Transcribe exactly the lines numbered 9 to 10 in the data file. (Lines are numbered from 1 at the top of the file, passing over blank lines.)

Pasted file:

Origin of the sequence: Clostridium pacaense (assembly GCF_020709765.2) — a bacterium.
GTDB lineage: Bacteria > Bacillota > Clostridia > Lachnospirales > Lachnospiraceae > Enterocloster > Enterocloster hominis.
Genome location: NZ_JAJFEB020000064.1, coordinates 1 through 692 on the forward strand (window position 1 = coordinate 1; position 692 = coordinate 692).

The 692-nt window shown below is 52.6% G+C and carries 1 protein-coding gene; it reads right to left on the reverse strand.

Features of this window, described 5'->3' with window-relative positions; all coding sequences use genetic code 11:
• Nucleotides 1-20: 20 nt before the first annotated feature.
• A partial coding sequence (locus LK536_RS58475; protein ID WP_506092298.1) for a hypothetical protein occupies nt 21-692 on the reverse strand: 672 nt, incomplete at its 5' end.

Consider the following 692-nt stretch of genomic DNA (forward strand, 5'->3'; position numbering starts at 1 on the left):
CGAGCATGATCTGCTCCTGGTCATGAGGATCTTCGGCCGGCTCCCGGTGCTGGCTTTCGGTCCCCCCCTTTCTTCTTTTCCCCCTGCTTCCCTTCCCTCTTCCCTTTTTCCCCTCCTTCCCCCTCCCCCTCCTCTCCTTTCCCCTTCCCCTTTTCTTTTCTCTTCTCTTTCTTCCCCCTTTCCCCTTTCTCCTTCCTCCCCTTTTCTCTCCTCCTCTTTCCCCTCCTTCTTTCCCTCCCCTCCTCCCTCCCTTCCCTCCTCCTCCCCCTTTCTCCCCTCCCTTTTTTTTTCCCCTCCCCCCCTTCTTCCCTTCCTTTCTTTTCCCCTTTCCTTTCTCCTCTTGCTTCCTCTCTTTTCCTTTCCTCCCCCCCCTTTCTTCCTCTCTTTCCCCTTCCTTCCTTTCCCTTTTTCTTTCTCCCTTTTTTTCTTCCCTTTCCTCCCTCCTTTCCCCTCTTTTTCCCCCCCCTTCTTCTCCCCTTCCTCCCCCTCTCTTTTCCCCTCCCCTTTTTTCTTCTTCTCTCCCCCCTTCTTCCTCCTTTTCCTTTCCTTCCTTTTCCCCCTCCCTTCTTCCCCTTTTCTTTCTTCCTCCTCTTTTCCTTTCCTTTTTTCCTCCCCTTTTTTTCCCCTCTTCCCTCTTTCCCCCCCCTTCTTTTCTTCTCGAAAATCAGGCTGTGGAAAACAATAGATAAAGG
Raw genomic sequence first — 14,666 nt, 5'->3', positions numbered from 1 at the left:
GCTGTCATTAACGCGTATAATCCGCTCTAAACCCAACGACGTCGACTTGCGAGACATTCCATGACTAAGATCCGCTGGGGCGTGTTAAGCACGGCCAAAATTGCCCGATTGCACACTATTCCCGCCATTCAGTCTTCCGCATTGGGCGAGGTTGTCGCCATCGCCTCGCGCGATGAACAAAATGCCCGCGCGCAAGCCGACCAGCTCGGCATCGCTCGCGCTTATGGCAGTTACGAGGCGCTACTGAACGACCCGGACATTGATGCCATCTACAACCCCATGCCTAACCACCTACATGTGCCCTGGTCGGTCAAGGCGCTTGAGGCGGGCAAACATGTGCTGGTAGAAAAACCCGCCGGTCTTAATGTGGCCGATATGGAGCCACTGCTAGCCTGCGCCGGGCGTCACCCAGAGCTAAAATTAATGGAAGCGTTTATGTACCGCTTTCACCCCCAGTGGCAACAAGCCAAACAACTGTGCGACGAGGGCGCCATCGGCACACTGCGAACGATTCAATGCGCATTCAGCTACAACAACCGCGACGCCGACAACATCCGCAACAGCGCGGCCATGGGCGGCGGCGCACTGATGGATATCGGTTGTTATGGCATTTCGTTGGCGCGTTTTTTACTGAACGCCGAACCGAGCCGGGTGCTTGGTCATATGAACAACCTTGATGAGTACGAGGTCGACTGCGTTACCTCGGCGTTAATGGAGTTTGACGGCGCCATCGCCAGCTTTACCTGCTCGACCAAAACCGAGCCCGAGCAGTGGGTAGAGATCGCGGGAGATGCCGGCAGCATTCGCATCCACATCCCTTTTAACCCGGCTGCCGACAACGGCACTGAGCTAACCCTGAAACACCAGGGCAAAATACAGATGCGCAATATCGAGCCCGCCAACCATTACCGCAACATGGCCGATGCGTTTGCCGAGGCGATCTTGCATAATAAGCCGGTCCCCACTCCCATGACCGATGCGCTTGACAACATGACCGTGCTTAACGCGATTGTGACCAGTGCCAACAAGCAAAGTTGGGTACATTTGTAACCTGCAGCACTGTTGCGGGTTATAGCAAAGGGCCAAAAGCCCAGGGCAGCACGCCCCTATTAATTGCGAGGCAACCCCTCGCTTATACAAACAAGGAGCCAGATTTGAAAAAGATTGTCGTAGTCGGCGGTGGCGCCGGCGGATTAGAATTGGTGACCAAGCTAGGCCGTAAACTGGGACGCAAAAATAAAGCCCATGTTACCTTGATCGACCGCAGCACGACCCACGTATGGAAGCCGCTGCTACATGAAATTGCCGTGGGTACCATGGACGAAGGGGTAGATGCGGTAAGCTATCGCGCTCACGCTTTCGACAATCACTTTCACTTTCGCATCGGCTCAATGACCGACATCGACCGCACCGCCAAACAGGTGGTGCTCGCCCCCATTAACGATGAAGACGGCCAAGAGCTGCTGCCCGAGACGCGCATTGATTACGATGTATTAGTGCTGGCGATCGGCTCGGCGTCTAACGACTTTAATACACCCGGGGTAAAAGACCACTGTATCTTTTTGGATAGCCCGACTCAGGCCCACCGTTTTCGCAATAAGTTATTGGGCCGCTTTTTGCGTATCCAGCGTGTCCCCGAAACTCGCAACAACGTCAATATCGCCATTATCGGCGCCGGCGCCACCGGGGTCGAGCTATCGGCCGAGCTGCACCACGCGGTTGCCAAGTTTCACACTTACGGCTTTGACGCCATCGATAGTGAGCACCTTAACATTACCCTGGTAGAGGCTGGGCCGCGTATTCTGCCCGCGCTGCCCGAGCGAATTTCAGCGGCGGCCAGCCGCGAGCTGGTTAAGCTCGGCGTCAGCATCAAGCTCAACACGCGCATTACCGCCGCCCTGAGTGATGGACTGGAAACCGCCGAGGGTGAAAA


CGAGCATGATCTGCTCCTGGTCATGAGGATCTTCGGCCGGCTCCCGGTGCTGGCTTTCGGTCCCCCCCTTTCTTCTTTTCCCCCTGCTTCCCTTCCCTCTTCCCTTTTTCCCCTCCTTCCCCCTCCCCCTCCTCTCCTTTCCCCTTCCCCTTTTCTTTTCTCTTCTCTTTCTTCCCCCTTTCCCCTTTCTCCTTCCTCCCCTTTTCTCTCCTCCTCTTTCCCCTCCTTCTTTCCCTCCCCTCCTCCCTCCCTTCCCTCCTCCTCCCCCTTTCTCCCCTCCCTTTTTTTTTCCCCTCCCCCCCTTCTTCCCTTCCTTTCTTTTCCCCTTTCCTTTCTCCTCTTGCTTCCTCTCTTTTCCTTTCCTCCCCCCCCTTTCTTCCTCTCTTTCCCCTTCCTTCCTTTCCCTTTTTCTTTCTCCCTTTTTTTCTTCCCTTTCCTCCCTCCTTTCCCCTCTTTTTCCCCCCCCTTCTTCTCCCCTTCCTCCCCCTCTCTTTTCCCCTCCCCTTTTTTCTTCTTCTCTCCCCCCTTCTTCCTCCTTTTCCTTTCCTTCCTTTTCCCCCTCCCTTCTTCCCCTTTTCTTTCTTCCTCCTCTTTTCCTTTCCTTTTTTCCTCCCCTTTTTTTCCCCTCTTCCCTCTTTCCCCCCCCTTCTTTTCTTCTCGAAAATCAGGCTGTGGAAAACAATAGATAAAGG
Raw genomic sequence first — 14,666 nt, 5'->3', positions numbered from 1 at the left: